This Saturday, we packed 20 people into our living room for an Ayyam-i-Ha party. Grownups mostly in chairs. Kids mostly on the floor. Some of us were left hanging around in the doorway. Standing room only to see the accomplishments of our junior youth!

They were splendid! They performed their skit about working to improve the world for the next generation. They recited. They spoke from their hearts. They improvised. They sang.

And their parents, grandparents, and siblings really responded. It was the first time these families had all gathered in one place. They were so happy, and so proud!

I loved it!

1. I loved connecting with families on a level that wasn’t about me at all, nor about logistics and permissions.

2. I loved that the youth saw these very different adults from very different aspects of their lives reiterating the same messages together. What a powerful experience in a culture that teaches them to compartmentalize their learning and their lives!

3. I loved learning what it takes to host a gathering of this size in my home. More dishes, more cups, more plastic wrap, and more organization than I ever imagined. If it hadn’t been for all the amazing help we had from our team, the whole event would have been a disaster.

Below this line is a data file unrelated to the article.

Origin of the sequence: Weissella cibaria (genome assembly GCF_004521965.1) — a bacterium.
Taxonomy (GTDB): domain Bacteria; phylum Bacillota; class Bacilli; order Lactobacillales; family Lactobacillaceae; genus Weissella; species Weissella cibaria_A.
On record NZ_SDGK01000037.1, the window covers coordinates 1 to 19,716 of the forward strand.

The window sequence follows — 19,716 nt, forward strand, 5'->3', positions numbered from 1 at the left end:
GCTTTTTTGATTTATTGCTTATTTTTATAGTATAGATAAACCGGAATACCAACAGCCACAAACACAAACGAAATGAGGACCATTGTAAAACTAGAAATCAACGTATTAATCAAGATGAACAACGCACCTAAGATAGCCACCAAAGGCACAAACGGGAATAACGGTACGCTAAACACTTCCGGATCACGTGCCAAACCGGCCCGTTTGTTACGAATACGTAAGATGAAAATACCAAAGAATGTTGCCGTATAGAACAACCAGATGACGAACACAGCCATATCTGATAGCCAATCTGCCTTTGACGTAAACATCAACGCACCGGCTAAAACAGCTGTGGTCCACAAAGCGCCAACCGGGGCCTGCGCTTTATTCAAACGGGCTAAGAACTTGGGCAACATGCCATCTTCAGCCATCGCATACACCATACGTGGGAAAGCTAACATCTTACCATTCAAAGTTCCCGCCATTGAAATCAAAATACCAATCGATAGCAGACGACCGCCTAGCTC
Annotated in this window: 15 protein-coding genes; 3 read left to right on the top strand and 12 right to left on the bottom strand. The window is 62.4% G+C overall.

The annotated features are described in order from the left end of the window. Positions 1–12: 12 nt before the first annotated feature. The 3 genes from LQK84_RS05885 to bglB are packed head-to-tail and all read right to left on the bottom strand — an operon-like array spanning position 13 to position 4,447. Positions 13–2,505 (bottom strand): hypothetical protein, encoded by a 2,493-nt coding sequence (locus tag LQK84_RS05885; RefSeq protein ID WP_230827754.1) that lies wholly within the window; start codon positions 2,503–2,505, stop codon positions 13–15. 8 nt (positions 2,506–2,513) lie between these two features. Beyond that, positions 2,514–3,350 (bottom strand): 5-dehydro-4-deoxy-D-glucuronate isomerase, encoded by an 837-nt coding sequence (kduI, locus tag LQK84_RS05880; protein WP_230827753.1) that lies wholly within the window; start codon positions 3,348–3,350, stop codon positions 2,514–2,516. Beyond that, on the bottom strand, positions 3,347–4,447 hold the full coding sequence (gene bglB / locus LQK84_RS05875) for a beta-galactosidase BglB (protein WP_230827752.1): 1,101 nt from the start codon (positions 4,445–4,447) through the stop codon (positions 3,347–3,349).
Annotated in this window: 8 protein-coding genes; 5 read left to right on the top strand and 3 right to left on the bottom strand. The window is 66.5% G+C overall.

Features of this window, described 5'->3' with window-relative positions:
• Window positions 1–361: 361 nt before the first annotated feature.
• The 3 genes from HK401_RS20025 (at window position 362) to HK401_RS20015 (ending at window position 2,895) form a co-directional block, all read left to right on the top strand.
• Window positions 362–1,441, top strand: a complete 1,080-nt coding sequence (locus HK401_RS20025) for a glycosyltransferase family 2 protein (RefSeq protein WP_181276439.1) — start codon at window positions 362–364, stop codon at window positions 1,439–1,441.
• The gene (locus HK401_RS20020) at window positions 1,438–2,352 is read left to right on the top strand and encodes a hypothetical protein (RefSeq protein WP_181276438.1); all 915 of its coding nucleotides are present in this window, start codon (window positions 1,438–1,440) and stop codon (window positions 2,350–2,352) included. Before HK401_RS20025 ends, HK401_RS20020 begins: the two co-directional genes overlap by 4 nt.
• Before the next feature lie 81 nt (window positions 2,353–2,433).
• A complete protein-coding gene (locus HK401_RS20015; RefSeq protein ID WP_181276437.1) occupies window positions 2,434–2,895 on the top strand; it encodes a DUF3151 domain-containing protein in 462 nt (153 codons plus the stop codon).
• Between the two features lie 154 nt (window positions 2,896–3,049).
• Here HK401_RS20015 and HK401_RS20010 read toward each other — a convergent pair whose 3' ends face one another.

4. I loved how connected the families felt to the group, even those who knew little about it, in the beginning. The girlfriend of the father of some of the kids decided to come and help out next Saturday. We had never met her before this weekend.

5. I loved learning more about the group. Who is fearful of new foods and who dives into a bowl of North African stew with a sense of adventure. Who acts shy in the presence of family but outgoing among friends. Who helps clean up afterwards without being asked, and who helps care for the younger children like it’s second nature. Meeting in a new context brought all kinds of different facets of their personalities to light.

6. I loved the collaborative effort. Between Jef’s map of the bus routes and legal parking near our building, Farah’s games, Sunni’s cooking, and Mozhdeh’s keen eye and dishwashing prowess, we pulled together something wonderful.

I’ll admit, as an introvert, that I found it overwhelming. I spent the two hours immediately afterwards dazed on the sofa with a cup of tea. I was so glad to be in a place not crowded by bodies and talking and tasks to be accomplished quickly in order to avert catastrophe.

But was it worth it? Building real community through friendships and partnerships always is.

And I’ll certainly do it again.

 

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